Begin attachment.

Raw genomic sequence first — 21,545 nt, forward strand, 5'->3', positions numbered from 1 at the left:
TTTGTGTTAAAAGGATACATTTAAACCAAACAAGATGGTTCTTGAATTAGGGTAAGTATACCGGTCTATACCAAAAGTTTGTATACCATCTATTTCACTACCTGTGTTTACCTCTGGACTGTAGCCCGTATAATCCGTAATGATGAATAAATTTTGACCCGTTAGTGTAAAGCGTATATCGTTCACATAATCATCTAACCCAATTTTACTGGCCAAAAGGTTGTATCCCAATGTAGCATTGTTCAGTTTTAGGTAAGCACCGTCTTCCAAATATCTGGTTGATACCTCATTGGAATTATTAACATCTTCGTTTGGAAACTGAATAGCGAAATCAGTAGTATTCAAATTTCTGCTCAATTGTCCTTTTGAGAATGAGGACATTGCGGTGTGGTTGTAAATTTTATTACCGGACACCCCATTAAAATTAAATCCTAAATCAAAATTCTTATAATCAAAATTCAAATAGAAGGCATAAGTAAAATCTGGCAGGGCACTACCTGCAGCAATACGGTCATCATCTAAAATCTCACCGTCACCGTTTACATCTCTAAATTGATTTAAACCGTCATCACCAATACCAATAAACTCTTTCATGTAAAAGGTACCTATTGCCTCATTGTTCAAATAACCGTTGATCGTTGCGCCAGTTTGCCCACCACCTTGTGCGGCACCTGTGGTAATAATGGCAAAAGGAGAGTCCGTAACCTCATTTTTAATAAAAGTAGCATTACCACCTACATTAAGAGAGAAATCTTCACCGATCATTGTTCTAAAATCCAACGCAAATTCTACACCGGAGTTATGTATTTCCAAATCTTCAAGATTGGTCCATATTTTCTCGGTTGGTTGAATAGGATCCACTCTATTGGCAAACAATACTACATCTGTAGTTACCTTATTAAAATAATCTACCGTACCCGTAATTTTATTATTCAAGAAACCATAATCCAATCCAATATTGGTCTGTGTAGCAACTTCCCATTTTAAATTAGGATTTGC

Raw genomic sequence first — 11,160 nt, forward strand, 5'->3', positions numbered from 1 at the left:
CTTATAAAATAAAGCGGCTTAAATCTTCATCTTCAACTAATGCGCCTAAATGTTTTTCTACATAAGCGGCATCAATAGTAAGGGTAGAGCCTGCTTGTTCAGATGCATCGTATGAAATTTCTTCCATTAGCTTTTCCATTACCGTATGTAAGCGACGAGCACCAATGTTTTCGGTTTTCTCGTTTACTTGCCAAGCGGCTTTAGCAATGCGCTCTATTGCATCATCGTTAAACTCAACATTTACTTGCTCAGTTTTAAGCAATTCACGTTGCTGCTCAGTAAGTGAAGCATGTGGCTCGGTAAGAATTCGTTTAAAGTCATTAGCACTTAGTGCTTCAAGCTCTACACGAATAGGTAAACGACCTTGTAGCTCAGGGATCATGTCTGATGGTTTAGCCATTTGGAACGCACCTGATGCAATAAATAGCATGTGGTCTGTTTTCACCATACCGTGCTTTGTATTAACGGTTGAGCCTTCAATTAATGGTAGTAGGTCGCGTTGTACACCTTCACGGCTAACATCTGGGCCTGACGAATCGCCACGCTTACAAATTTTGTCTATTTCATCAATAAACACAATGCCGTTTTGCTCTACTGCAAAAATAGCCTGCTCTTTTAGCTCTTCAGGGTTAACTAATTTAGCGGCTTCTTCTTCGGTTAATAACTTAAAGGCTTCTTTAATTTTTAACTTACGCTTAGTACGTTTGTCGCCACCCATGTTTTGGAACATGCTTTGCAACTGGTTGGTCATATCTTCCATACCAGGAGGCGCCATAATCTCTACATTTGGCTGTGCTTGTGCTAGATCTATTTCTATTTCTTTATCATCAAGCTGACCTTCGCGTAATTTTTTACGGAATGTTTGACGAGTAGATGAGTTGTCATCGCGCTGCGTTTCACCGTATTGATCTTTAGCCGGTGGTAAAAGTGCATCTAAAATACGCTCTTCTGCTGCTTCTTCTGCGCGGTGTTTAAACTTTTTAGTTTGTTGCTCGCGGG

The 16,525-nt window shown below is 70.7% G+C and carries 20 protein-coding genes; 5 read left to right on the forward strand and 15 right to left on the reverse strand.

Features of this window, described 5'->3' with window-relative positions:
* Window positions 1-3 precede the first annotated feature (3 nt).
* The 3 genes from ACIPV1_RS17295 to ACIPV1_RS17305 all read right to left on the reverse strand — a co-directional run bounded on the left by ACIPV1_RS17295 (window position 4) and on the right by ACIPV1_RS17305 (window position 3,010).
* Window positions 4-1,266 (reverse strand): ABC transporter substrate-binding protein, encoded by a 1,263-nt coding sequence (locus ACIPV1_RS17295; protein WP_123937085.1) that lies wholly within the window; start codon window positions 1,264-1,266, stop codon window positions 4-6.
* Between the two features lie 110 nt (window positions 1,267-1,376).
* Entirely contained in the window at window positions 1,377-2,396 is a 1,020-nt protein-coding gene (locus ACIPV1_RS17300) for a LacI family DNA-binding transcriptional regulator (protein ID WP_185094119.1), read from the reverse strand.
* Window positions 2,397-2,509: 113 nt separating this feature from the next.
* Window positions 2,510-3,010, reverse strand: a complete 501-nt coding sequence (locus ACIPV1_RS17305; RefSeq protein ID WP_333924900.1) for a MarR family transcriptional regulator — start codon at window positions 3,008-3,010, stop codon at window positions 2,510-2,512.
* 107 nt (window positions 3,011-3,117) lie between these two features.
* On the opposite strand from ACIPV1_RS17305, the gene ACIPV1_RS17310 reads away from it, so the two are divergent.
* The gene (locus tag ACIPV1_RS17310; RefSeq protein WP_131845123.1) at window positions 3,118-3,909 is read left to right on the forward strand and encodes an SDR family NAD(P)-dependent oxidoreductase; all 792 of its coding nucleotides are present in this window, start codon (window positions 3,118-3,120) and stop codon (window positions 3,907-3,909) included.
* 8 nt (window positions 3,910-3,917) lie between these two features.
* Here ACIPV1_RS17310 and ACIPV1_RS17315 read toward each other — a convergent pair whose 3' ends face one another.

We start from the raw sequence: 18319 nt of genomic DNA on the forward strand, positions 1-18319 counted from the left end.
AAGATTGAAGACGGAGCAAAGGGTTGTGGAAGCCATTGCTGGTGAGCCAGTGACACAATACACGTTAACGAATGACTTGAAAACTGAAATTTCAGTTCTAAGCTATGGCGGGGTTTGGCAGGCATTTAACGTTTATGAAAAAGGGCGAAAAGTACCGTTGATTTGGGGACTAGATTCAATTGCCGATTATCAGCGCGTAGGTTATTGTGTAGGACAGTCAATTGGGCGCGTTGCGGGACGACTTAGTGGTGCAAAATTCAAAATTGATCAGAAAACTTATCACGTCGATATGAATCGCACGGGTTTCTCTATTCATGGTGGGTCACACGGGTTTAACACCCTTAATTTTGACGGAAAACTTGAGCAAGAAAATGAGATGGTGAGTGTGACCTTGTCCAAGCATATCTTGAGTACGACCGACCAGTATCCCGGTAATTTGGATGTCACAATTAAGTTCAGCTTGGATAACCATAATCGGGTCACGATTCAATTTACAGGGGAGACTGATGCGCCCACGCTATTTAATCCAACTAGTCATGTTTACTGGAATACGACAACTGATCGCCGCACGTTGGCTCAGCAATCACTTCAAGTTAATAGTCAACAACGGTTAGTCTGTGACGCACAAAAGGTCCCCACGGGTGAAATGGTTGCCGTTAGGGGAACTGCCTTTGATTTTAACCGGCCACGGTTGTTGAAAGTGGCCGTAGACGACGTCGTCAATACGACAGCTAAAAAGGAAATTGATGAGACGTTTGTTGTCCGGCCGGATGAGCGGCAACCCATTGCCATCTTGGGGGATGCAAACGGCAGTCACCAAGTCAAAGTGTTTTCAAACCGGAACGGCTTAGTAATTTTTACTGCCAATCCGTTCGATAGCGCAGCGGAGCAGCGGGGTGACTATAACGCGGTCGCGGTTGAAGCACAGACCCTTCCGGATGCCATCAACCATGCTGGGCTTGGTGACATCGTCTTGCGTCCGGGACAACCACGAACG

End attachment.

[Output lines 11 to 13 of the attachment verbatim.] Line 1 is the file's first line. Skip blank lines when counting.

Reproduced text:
* Entirely contained in the window at window positions 1,377-2,396 is a 1,020-nt protein-coding gene (locus ACIPV1_RS17300) for a LacI family DNA-binding transcriptional regulator (protein ID WP_185094119.1), read from the reverse strand.
* Window positions 2,397-2,509: 113 nt separating this feature from the next.
* Window positions 2,510-3,010, reverse strand: a complete 501-nt coding sequence (locus ACIPV1_RS17305; RefSeq protein ID WP_333924900.1) for a MarR family transcriptional regulator — start codon at window positions 3,008-3,010, stop codon at window positions 2,510-2,512.